Sweeping reversal of the War on Drugs announced by Atty General Holder
Posted Aug 12, 2013 12:44 PM CST
By Terry Carter
U.S. Attorney General Eric Holder, speaking to the ABA's 560-member policy making House of Delegates, on Monday announced a sweeping initiative by the Justice Department that in effect renounces several decades of tough-on-crime anti-drug legislation and policies.
Significantly, among initiatives Holder outlined today, Holder announced a change in DOJ policies for dealing with low-level, non-violent drug offenders, with an eye to ending over-incarceration and its counter-productive effects on society, largely because of mandatory minimum sentences.
"Too many Americans go to too many prisons for far too long and for no truly good law enforcement reason," Holder said, receiving applause from the lawyers.
Holder's short-notice, high-profile announcement added extra buzz on the House of Delegates' opening session in the Moscone Center at the ABA Annual Meeting in San Francisco.
The new "Smart on Crime" program will encourage U.S. attorneys to charge defendants only with crimes "for which the accompanying sentences are better suited to their individual conduct, rather than excessive prison terms more appropriate for violent criminals or drug kingpins," said Holder.
Video of Holder's speech via ABANow.org
Holder has told U.S. attorneys to "develop specific, locally tailored guidelines–consistent with our national priorities–for determining when federal charges should be filed, and when they should not."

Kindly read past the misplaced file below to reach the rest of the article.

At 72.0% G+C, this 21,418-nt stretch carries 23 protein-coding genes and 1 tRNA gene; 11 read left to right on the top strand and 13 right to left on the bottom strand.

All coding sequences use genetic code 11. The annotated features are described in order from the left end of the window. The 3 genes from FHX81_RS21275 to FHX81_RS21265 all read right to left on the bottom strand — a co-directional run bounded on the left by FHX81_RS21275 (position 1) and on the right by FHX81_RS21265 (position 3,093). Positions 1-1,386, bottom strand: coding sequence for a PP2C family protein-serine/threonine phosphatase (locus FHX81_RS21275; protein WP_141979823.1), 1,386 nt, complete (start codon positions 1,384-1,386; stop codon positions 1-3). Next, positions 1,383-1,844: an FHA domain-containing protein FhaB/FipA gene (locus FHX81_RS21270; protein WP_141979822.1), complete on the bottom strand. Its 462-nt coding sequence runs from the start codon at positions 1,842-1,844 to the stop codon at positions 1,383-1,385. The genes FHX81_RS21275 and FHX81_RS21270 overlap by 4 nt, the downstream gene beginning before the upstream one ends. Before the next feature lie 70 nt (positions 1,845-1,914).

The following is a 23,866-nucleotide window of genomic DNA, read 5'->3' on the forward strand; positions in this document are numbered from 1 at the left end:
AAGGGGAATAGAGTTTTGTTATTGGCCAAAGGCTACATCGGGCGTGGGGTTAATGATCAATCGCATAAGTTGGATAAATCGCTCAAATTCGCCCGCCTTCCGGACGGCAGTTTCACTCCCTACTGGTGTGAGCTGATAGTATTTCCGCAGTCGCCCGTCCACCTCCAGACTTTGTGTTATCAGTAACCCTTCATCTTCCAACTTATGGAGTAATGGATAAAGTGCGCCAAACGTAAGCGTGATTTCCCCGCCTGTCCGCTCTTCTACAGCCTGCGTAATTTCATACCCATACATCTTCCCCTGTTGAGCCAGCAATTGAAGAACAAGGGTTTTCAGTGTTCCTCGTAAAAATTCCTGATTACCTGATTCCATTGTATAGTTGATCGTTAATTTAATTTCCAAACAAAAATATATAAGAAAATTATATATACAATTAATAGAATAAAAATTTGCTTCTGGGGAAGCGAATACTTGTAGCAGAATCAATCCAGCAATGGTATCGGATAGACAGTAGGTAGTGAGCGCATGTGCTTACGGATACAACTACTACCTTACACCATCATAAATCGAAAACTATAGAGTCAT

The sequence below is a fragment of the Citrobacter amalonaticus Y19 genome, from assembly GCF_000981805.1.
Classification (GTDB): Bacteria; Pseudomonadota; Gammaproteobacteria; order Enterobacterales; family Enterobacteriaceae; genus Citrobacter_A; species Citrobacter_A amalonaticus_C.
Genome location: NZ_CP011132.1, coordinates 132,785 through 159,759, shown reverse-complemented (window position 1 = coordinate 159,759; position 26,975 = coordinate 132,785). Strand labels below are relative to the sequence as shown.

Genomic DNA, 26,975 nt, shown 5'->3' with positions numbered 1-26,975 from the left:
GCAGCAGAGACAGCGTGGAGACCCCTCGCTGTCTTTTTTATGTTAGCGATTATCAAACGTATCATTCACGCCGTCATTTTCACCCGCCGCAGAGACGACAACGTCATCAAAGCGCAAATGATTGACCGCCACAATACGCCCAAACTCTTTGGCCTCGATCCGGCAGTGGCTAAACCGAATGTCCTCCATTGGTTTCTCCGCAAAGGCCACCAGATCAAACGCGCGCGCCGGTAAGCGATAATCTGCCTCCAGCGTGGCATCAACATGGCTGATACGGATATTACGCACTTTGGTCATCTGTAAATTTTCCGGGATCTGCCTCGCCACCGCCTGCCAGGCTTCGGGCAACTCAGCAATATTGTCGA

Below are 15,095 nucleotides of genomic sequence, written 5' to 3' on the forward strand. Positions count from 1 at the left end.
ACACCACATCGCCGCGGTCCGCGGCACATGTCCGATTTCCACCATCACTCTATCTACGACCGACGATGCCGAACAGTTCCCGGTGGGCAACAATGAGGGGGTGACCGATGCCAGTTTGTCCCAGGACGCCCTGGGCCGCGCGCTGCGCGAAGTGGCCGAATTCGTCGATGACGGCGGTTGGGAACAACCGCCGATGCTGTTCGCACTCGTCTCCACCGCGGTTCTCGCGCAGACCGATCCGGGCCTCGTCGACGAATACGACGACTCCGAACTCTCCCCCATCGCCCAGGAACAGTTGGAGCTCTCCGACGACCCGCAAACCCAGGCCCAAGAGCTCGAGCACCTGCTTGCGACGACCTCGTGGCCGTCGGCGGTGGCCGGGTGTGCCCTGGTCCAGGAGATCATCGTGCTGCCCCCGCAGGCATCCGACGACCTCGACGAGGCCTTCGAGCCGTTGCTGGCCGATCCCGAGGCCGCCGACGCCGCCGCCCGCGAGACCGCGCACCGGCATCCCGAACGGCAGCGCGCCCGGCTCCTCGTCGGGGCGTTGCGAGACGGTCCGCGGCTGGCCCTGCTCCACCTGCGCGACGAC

The Smart on Crime effort is limited to the DOJ's policy parameters. Holder said President Obama is asking Congress to pass legislation to give federal judges greater discretion with mandatory minimum sentencing for some drug offenses, among other proposals.
Holder pointed out that senators Dick Durbin (D-Il.), Mike Lee (R-Utah), Patrick Leahy (D-Vt.) and Rand Paul (R-Ky) are supporting such efforts. They include the proposed Smarter Sentencing Act of 2013, which would lower several drug-crime mandatory minimum sentences, as well as give federal judges leeway to give sentences that are less than called for under sentencing guidelines.
For years, the ABA has been calling these and other reforms to criminal laws.
"The attorney general's announcement is a welcome and much-needed response to serious problems of over-criminalization and over-incarceration," says Neal Sonnett, past chair of the ABA Criminal Justice Section.
"We have learned a lot since the widespread enactment of draconian, one-size-fits-all mandatory minimum sentencing laws in the 1980s," ABA President Laurel G. Bellows said in response to Holder's announcement. "The level of incarceration and the fiscal and human costs under current federal policies are unsustainable. Already, the growth in the budget for the Federal Bureau of Prisons is crowding out and resulting in the elimination of vital law-enforcement programs. These changes outlined by Attorney General Holder today are welcome and much-needed steps toward bringing the federal system into line with smart, evidence-based policy that will better serve taxpayers and public safety."